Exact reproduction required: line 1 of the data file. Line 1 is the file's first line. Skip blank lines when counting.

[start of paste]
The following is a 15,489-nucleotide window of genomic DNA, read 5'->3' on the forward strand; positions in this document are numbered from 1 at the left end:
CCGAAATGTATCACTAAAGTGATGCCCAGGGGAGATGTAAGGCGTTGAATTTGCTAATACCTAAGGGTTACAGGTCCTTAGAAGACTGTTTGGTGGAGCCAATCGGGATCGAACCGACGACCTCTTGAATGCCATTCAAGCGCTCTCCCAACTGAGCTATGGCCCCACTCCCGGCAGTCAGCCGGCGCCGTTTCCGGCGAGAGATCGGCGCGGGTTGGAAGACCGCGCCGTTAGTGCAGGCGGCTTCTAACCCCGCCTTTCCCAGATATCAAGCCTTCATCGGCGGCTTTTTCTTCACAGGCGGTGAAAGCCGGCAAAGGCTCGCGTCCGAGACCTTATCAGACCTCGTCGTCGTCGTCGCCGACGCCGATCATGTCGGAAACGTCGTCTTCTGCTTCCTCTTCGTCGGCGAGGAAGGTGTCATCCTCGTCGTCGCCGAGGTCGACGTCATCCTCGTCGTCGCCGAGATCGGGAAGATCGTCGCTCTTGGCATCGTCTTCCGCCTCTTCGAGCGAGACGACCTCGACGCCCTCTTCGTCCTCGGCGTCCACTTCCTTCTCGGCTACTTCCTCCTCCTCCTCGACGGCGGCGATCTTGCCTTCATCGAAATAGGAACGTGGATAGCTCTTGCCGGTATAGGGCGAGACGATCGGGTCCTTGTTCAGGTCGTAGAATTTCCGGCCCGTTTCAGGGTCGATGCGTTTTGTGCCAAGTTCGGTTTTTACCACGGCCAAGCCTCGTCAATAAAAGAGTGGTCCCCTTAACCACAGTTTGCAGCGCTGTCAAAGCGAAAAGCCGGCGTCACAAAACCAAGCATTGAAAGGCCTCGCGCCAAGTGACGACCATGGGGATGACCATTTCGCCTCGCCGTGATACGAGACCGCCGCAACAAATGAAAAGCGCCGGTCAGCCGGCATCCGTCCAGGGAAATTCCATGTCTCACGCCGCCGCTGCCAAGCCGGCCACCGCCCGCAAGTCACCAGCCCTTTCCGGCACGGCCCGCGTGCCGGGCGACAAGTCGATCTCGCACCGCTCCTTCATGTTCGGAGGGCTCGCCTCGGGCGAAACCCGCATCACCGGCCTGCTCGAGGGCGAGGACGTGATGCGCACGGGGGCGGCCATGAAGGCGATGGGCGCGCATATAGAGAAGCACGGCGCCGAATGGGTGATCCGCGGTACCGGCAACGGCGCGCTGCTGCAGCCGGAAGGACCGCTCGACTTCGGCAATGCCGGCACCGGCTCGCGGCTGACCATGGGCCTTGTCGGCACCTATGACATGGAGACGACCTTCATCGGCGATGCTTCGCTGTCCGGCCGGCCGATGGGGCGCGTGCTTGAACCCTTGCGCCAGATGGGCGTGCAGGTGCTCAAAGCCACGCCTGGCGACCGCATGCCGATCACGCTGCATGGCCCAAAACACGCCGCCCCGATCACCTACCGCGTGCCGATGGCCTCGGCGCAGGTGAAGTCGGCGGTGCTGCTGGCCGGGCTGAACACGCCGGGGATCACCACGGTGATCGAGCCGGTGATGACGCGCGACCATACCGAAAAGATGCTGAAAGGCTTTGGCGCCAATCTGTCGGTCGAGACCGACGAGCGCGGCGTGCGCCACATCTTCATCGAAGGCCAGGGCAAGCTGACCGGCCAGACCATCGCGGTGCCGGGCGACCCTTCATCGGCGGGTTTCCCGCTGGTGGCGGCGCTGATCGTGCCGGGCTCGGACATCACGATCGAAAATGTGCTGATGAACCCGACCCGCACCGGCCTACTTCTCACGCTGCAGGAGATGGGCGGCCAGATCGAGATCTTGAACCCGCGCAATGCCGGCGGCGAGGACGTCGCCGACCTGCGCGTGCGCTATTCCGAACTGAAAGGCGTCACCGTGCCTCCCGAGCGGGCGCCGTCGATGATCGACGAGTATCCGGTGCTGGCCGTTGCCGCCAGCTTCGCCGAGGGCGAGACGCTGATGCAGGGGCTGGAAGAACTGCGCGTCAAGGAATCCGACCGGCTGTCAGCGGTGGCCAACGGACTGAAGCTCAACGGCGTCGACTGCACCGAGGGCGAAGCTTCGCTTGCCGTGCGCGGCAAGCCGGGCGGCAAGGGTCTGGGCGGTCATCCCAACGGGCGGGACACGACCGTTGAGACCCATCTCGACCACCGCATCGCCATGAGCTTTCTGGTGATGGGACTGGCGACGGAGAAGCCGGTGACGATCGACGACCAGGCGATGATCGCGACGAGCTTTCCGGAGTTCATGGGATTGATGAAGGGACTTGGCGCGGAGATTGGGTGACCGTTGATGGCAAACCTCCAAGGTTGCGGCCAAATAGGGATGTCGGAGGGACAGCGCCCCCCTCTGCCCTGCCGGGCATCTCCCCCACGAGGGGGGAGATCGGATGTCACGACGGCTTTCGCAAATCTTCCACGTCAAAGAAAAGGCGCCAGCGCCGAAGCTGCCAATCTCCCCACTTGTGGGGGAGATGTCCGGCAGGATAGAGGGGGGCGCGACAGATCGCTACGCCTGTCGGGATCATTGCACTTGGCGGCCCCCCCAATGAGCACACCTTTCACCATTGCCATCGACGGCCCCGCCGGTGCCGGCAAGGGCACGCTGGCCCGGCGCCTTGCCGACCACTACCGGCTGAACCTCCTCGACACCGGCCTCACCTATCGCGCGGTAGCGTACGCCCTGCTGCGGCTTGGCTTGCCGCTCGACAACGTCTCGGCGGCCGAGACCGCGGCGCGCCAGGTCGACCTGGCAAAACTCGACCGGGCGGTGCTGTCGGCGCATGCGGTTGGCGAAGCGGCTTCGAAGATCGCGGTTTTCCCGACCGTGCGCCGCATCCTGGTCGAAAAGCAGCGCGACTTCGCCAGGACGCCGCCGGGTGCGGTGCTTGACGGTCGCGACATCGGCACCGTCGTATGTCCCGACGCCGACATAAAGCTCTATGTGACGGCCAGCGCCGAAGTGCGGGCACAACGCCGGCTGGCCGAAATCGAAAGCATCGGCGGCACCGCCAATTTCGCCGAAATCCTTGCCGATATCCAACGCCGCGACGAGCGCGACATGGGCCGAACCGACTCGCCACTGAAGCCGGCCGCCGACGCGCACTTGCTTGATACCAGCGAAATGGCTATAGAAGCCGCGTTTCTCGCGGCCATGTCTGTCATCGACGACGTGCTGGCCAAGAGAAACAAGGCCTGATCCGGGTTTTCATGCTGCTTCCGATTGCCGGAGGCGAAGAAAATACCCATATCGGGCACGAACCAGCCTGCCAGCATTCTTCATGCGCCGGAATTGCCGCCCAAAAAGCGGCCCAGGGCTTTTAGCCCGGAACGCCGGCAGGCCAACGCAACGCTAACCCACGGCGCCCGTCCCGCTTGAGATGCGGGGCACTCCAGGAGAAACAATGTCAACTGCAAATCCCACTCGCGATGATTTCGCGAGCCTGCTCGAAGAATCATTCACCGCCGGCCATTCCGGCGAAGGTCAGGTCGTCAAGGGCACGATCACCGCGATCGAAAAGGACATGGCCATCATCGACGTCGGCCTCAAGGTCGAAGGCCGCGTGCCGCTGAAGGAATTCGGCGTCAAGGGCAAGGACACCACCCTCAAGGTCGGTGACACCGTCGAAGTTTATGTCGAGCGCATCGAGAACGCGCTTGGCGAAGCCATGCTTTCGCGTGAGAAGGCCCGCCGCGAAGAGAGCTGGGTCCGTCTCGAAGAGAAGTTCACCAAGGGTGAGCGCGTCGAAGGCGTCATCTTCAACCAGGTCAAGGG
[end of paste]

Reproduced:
The following is a 15,489-nucleotide window of genomic DNA, read 5'->3' on the forward strand; positions in this document are numbered from 1 at the left end: